Ensembl genome browser (www. ensembl. org) click human Ensembl genome browser (www. ensembl. org) click human

enter beta globin enter beta globin

Ensembl output for beta globin includes views of chromosome 11 (top), the region (middle), Ensembl output for beta globin includes views of chromosome 11 (top), the region (middle), and a detailed view (bottom). There are various horizontal annotation tracks.

The UCSC Genome Browser: an increasingly important resource • This browser’s focus is on The UCSC Genome Browser: an increasingly important resource • This browser’s focus is on humans and other eukaryotes • you can select which tracks to display (and how much information for each track) • tracks are based on data generated by the UCSC team and by the broad research community • you can create “custom tracks” of your own data! Just format a spreadsheet properly and upload it • The Table Browser is equally important as the more visual Genome Browser, and you can move between the two

[1] Visit http: //genome. ucsc. edu/, click Genome Browser [2] Choose organisms, enter query [1] Visit http: //genome. ucsc. edu/, click Genome Browser [2] Choose organisms, enter query (beta globin), hit submit Page 36

[3] Choose the Ref. Seq beta globin gene [3] Choose the Ref. Seq beta globin gene

[4] On the UCSC Genome Browser: --choose which tracks to display --add custom tracks [4] On the UCSC Genome Browser: --choose which tracks to display --add custom tracks --the Table Browser is complementary

Example of how to access sequence data: HIV-1 pol There are many possible approaches. Example of how to access sequence data: HIV-1 pol There are many possible approaches. Begin at the main page of NCBI, and type an Entrez query: hiv-1 pol Page 36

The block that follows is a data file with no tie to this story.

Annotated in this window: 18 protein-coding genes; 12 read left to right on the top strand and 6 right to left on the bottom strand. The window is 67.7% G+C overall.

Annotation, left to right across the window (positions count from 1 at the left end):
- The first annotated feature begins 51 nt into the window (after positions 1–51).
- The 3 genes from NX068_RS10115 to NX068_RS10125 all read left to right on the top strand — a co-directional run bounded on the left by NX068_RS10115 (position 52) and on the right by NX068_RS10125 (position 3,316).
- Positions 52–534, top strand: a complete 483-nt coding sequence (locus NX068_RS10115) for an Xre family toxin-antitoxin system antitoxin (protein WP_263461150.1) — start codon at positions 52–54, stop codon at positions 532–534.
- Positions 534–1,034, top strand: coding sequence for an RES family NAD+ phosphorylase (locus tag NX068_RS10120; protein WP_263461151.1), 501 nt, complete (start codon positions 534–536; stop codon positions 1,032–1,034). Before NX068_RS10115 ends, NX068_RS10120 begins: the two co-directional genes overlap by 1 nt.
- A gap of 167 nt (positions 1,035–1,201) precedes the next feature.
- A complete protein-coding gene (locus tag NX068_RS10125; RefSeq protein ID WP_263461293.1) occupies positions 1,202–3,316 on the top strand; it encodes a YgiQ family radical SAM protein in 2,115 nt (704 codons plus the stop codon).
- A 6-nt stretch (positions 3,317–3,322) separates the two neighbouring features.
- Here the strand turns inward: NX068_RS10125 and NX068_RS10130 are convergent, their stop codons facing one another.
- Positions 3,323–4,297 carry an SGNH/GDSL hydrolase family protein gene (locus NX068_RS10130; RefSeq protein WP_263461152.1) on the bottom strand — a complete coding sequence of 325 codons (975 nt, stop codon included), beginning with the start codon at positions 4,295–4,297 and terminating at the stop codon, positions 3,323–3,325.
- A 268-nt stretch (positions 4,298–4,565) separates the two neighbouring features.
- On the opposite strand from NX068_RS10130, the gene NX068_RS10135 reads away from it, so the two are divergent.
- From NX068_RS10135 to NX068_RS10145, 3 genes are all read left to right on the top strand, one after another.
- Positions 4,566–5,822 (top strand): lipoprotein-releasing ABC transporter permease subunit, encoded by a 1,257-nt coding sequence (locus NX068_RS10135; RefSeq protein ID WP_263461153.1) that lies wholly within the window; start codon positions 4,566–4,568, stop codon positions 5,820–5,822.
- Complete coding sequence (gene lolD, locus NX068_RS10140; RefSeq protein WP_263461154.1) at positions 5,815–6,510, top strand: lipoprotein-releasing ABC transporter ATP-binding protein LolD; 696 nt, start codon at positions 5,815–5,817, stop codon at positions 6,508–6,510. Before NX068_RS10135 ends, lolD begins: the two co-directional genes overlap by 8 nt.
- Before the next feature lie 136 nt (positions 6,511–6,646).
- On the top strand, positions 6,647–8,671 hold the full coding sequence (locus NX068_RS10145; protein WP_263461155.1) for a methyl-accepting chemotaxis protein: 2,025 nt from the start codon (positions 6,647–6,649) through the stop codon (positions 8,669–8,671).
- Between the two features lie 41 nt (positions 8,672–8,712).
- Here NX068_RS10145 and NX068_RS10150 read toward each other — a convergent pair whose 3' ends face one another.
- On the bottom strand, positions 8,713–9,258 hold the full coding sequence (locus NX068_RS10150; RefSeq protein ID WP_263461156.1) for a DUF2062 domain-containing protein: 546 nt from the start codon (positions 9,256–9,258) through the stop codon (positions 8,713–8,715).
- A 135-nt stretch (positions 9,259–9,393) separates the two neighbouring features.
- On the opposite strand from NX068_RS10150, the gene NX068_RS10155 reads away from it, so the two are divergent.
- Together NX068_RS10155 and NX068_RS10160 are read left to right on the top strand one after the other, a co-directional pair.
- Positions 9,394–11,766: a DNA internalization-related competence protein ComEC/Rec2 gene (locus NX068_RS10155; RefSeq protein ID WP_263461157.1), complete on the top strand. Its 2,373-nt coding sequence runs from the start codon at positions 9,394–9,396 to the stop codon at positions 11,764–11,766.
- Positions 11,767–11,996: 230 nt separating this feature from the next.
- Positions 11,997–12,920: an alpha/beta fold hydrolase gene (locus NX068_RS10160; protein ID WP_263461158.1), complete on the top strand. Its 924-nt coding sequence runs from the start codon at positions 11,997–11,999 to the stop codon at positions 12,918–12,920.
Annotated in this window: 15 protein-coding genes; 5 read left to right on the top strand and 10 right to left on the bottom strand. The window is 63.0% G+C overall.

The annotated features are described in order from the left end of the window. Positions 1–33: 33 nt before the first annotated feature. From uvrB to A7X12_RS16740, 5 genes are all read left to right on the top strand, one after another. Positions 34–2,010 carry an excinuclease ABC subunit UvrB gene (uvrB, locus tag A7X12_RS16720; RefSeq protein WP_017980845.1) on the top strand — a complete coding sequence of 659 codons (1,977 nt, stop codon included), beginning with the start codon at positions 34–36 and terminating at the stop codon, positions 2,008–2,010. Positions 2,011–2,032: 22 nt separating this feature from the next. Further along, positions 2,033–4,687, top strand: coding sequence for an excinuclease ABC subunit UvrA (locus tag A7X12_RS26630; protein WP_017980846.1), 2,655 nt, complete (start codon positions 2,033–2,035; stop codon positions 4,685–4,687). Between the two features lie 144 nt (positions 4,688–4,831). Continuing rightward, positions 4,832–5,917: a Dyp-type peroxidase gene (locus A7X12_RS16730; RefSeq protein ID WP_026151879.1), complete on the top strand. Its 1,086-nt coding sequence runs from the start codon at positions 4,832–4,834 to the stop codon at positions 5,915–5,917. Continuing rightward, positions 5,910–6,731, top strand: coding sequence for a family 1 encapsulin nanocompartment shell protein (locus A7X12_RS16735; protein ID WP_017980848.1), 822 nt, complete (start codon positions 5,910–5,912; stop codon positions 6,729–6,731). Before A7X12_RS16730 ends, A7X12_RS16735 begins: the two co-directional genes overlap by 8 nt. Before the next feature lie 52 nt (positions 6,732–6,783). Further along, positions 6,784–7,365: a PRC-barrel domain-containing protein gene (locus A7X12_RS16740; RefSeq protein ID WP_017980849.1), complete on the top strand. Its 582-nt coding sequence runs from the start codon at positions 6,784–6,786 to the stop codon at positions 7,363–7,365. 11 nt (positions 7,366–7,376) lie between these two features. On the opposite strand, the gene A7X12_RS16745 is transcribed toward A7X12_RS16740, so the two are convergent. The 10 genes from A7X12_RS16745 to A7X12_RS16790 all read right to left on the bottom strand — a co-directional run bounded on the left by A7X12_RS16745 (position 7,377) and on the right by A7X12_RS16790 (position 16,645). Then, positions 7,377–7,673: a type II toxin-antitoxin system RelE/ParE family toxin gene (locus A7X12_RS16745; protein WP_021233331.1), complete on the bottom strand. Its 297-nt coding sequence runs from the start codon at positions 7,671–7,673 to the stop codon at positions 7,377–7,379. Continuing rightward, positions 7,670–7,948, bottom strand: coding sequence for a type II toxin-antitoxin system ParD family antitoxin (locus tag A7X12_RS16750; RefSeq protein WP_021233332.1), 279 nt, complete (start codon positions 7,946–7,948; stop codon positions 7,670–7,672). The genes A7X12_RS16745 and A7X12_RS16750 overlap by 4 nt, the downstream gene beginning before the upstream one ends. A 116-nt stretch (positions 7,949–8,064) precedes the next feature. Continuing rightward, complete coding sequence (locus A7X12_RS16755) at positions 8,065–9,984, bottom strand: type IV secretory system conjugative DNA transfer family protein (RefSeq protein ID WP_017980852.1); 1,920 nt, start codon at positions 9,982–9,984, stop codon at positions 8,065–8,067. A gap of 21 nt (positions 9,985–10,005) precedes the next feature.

Searching for HIV-1 pol: 150, 000 nucleotide, protein hits 11/10 Searching for HIV-1 pol: 150, 000 nucleotide, protein hits 11/10

Example of how to access sequence data: HIV-1 pol For the Entrez query: hiv-1 Example of how to access sequence data: HIV-1 pol For the Entrez query: hiv-1 pol there about 150, 000 nucleotide or protein records (and >350, 000 records for a search for “hiv-1”), but these can easily be reduced in two easy steps: --specify the organism, e. g. hiv-1[organism] --limit the output to Ref. Seq! Page 37

Searching for HIV-1 pol: using the command hiv-1[organism] limits the output to just one Searching for HIV-1 pol: using the command hiv-1[organism] limits the output to just one entry Taxonomy Browser to easily limit your query to your favorite organism(s). Example: NCBI home Taxonomy browser human protein to find a human protein

Entrez Nucleotide features over 360, 000 nucleotide entries for HIV-1 (but only one Ref. Entrez Nucleotide features over 360, 000 nucleotide entries for HIV-1 (but only one Ref. Seq for that virus)

Example of how to access sequence data: histone query for “histone” # results protein Example of how to access sequence data: histone query for “histone” # results protein records Ref. Seq entries 104, 000 39, 000 Ref. Seq (limit to human) NOT deacetylase 1171 911 At this point, select a reasonable candidate (e. g. histone 2, H 4) and follow its link to Entrez Gene. There, you can confirm you have the right protein. 11 -10